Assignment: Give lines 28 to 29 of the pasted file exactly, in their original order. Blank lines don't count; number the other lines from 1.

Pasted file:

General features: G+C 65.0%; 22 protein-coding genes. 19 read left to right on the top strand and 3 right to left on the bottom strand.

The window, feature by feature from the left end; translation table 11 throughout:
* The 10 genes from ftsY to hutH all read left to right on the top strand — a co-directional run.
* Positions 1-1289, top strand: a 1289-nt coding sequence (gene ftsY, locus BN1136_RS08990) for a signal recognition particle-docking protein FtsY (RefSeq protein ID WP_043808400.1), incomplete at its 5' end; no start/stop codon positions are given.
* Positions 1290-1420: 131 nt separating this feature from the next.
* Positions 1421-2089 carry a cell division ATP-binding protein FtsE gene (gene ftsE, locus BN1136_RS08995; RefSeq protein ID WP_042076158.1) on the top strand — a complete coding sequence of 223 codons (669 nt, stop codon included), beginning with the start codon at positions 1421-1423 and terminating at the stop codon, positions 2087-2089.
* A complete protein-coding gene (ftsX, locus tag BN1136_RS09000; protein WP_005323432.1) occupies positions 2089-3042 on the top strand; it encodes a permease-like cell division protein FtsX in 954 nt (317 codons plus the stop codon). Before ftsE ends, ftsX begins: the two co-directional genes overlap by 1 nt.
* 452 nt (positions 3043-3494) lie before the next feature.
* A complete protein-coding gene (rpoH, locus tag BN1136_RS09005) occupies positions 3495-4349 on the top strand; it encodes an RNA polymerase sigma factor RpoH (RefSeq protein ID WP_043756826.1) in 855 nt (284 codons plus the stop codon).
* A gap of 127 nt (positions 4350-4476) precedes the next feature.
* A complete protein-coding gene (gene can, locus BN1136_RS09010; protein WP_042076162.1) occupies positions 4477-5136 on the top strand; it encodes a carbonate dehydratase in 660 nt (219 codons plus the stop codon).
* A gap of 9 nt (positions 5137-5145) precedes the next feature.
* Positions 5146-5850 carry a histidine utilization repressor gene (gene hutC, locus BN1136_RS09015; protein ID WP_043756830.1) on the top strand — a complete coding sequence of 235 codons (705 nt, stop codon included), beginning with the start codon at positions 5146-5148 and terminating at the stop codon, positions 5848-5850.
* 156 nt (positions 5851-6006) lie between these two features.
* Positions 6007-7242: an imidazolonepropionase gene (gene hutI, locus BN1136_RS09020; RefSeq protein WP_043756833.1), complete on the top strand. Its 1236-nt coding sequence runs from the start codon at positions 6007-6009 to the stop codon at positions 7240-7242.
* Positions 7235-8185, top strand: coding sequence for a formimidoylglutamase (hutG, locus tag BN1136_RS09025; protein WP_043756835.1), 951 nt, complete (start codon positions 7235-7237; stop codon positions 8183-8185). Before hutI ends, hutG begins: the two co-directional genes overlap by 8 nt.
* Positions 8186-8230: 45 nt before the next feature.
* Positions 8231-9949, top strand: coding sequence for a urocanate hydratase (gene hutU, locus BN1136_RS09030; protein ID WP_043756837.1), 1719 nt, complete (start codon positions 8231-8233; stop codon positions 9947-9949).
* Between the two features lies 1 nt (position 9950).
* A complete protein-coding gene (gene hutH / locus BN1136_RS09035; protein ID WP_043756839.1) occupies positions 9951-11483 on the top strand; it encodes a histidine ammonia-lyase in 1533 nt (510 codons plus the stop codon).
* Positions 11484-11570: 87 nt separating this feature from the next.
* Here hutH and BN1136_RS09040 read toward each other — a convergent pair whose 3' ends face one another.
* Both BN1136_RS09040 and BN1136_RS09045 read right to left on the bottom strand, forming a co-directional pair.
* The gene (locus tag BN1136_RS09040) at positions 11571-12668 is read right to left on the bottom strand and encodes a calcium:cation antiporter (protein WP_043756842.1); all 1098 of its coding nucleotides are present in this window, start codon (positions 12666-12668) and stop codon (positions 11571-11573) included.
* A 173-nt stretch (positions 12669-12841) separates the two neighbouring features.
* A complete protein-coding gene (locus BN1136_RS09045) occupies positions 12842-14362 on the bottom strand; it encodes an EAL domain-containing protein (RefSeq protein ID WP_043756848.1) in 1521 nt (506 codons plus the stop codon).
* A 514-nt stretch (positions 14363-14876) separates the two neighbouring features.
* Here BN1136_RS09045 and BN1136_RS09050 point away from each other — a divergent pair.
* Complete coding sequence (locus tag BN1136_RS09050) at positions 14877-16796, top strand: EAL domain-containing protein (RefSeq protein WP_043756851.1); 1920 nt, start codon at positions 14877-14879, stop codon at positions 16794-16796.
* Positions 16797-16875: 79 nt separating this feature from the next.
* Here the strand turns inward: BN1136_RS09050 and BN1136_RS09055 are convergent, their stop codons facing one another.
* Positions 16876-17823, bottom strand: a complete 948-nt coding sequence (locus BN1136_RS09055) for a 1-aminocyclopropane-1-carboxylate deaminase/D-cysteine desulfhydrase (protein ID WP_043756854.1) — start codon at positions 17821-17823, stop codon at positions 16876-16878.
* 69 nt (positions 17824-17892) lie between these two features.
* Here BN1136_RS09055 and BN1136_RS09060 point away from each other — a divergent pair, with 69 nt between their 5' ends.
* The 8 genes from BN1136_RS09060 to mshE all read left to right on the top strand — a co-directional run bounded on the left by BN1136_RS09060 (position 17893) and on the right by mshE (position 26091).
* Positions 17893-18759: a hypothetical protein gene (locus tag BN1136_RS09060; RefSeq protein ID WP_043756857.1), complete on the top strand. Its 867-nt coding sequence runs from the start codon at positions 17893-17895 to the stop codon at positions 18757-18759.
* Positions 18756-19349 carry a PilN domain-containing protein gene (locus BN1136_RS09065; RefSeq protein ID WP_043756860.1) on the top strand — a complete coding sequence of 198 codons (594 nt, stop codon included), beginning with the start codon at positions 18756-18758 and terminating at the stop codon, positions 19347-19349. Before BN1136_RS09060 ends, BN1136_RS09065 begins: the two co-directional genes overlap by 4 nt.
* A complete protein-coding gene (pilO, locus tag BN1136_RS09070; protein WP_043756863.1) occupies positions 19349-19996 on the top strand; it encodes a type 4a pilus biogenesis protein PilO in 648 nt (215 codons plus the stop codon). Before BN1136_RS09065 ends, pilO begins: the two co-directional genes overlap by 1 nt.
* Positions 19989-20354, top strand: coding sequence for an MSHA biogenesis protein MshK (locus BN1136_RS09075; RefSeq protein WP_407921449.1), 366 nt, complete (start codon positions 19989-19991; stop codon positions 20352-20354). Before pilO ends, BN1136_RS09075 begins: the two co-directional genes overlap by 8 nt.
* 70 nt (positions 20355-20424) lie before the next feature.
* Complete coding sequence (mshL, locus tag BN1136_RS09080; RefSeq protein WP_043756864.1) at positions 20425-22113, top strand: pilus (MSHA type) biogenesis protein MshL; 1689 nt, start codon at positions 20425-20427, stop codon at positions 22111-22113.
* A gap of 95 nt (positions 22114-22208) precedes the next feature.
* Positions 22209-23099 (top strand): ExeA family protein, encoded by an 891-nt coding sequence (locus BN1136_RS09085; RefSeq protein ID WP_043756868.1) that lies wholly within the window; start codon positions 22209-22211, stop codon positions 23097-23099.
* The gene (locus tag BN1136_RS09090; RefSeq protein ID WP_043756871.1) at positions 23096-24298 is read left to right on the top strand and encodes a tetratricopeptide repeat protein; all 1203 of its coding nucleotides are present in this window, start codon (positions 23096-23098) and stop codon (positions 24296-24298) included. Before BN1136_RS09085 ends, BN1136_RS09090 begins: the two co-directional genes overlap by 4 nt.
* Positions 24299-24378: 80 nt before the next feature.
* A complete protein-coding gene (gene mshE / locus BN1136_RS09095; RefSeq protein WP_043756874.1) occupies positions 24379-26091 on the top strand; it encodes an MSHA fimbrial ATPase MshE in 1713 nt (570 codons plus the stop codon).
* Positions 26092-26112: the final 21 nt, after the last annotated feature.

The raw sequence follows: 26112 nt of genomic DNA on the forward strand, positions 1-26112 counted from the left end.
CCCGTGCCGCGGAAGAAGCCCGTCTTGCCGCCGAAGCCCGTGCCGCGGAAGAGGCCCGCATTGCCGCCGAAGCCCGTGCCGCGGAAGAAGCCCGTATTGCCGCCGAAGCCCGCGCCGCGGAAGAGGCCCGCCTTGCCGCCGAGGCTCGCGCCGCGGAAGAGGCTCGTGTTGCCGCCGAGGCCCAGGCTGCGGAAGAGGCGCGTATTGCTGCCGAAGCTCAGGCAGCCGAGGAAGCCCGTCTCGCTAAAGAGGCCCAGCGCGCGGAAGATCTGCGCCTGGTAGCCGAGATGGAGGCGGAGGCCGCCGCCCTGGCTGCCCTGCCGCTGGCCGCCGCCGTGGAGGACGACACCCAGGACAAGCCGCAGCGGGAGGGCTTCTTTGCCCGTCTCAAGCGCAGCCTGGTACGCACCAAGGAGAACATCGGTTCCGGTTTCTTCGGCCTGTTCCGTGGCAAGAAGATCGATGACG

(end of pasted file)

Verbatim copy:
* Here BN1136_RS09045 and BN1136_RS09050 point away from each other — a divergent pair.
* Complete coding sequence (locus tag BN1136_RS09050) at positions 14877-16796, top strand: EAL domain-containing protein (RefSeq protein WP_043756851.1); 1920 nt, start codon at positions 14877-14879, stop codon at positions 16794-16796.